Toronto Blue Jays Cancel Game After Chunk Of Ice Falls On Stadium

A man walks by the Rogers Centre as reports of falling ice from the CN Tower sparked a closure of parts of the area on Toronto on April 16, 2018.

Chunks of ice crashing down from the CN Tower following a weekend of freezing rain forced the closure of the Toronto landmark and damaged the roof of a nearby baseball stadium, prompting the Toronto Blue Jays to cancel Monday night’s game against the Kansas City Royals.

Police had blocked off the area directly under the CN Tower and the Rogers Centre due to the “relatively large” blocks of ice tumbling down onto the streets and sidewalks below.

“Fortunately there’s been no injuries reported,” said Const. Allyson Douglas-Cook.

The Blue Jays said crews were working to repair a hole in the roof of the Rogers Centre and fans would be treated to a “traditional doubleheader” Tuesday afternoon.

Rogers Centre roof damage caused by ice falling off the CN Tower today. Source: #Jays still hope to have repairs made in time to play tonight’s game pic.twitter.com/liquhwjRsH

— Brendan Dunlop (@Brendan_Dunlop) April 16, 2018

“We apologize to our fans for this inconvenience,” the team said on Twitter.

Toronto, along with much of southern and central Ontario, is recovering from an ice storm that resulted in power outages, cancelled flights and road collisions over the weekend.

By late Monday afternoon, provincial power utility Hydro One said crews had restored power to more than 300,000 customers across much of the province.

Hydro One said crews were still working to reconnect another 82,000 customers affected by approximately 700 outages.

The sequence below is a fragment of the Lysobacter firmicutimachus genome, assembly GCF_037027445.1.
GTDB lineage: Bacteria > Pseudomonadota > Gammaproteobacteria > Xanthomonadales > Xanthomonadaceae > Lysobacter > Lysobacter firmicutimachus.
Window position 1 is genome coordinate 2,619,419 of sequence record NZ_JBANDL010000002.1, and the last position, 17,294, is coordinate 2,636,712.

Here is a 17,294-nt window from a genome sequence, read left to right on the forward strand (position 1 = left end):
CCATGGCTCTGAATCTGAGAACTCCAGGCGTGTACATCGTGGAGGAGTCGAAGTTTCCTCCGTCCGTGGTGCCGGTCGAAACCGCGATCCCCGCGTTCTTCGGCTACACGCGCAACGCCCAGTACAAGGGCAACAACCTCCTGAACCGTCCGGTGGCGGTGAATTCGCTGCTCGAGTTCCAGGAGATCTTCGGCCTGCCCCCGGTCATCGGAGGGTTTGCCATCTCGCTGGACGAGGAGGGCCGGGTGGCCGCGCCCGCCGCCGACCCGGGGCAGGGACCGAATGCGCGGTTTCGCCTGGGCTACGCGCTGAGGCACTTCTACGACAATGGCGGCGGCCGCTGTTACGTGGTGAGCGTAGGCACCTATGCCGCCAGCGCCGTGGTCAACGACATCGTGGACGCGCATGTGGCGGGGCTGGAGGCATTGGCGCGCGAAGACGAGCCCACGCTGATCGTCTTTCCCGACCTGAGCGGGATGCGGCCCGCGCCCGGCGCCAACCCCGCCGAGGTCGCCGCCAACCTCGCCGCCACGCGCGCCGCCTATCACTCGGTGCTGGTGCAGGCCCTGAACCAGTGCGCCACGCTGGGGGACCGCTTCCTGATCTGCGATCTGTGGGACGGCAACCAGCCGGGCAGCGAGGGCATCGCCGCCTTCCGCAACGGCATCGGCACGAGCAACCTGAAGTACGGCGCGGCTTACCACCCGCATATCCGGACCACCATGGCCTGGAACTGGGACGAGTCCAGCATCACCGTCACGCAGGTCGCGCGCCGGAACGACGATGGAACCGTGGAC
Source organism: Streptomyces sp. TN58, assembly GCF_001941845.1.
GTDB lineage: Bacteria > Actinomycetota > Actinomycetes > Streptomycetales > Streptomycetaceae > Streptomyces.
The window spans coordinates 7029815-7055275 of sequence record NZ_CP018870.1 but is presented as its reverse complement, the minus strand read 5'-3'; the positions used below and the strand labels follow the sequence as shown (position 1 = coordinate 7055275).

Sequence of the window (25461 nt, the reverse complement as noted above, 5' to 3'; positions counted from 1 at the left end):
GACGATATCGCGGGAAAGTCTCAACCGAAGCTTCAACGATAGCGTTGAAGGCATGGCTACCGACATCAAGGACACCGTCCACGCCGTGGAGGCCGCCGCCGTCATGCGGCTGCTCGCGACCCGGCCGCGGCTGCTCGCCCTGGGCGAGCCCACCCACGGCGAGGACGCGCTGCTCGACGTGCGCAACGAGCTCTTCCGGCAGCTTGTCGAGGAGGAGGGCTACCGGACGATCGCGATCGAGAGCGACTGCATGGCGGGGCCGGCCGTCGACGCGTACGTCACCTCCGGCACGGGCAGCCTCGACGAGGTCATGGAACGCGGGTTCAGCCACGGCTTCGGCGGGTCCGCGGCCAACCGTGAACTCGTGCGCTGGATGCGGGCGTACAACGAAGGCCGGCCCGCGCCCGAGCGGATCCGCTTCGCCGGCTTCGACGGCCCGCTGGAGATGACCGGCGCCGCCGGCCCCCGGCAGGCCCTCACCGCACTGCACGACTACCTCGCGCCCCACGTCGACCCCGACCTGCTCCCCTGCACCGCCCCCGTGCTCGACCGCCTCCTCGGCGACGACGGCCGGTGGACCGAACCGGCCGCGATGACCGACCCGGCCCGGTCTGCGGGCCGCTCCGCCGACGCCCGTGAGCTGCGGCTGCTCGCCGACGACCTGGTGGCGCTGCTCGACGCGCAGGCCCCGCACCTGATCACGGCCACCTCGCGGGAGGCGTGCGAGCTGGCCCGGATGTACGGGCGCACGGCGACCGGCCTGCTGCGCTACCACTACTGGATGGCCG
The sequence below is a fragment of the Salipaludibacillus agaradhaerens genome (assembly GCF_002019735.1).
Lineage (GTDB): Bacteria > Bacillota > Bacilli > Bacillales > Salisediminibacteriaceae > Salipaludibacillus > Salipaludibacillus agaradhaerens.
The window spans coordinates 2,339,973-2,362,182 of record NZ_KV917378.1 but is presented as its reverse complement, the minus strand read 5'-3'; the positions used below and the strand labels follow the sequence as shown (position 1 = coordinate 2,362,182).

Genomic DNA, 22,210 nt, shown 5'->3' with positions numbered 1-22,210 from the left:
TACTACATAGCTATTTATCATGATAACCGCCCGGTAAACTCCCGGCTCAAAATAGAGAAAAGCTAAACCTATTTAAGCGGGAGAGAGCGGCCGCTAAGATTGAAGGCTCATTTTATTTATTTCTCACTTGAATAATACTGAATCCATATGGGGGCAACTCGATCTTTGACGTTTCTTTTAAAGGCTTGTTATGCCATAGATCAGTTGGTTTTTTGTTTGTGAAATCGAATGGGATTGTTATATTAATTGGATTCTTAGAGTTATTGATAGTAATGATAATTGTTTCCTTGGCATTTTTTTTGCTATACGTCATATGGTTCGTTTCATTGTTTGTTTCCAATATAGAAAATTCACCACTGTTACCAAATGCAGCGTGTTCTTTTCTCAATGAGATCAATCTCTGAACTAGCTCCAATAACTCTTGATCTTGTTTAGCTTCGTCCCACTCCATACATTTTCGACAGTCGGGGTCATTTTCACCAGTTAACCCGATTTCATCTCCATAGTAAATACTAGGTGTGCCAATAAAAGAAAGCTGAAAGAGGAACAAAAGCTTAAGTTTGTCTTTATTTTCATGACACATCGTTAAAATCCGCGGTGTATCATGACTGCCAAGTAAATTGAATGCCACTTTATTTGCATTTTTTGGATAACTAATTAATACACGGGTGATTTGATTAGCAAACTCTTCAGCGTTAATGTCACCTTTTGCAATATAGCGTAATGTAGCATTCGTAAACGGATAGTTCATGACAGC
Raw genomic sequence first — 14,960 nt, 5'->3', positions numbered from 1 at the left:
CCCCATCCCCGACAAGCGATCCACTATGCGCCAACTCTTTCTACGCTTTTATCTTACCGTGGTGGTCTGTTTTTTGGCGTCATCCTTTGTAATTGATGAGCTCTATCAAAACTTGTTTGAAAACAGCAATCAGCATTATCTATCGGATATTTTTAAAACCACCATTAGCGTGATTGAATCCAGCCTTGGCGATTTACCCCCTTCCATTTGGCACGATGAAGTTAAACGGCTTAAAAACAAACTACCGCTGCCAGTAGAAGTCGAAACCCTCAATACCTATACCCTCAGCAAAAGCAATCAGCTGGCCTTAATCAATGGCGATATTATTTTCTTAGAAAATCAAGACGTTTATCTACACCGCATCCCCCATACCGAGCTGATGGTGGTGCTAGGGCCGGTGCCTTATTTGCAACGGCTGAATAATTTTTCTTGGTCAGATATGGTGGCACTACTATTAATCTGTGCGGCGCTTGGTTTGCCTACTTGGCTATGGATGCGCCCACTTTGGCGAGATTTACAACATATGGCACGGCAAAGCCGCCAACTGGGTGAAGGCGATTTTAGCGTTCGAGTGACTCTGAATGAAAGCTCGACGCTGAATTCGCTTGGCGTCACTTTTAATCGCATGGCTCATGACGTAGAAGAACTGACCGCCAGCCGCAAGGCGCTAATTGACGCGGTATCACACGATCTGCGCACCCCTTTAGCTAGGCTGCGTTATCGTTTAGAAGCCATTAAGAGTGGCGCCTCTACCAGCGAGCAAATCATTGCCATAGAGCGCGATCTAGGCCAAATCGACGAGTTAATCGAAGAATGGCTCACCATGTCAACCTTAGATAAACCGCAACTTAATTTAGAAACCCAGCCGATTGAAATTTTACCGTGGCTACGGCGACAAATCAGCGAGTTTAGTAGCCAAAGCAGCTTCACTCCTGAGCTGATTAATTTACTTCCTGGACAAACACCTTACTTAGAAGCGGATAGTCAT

Toronto Hydro said the number of customers in the dark had shrunk to about 1,500 late Monday afternoon from about 40,000. In most cases, crews were dealing with power lines and poles downed by high winds or ice-coated trees that snapped during the storm.

The mix of snow, freezing rain, ice pellets, rain and powerful winds that battered the region Saturday and Sunday had made driving treacherous, with provincial police reporting more than 1,600 non-fatal crashes on the highways surrounding Toronto over the two days.

Highway 400, south of Barrie, Ont., which had been closed in both directions after a collision involving two trucks took out the highway divider, was reopened to traffic Monday afternoon.

The poor conditions also prompted bus and school cancellations in parts of the province Monday, with schools in Hamilton, Halton and Peel regions closed for the day and buses cancelled in various other districts.

After pummelling Ontario over the weekend, the storm slowly moved east.

In Ottawa, which was under a freezing rain warning, all entrances to the Centre Block on Parliament

Source:: The Huffington Post – Canada Travel

      

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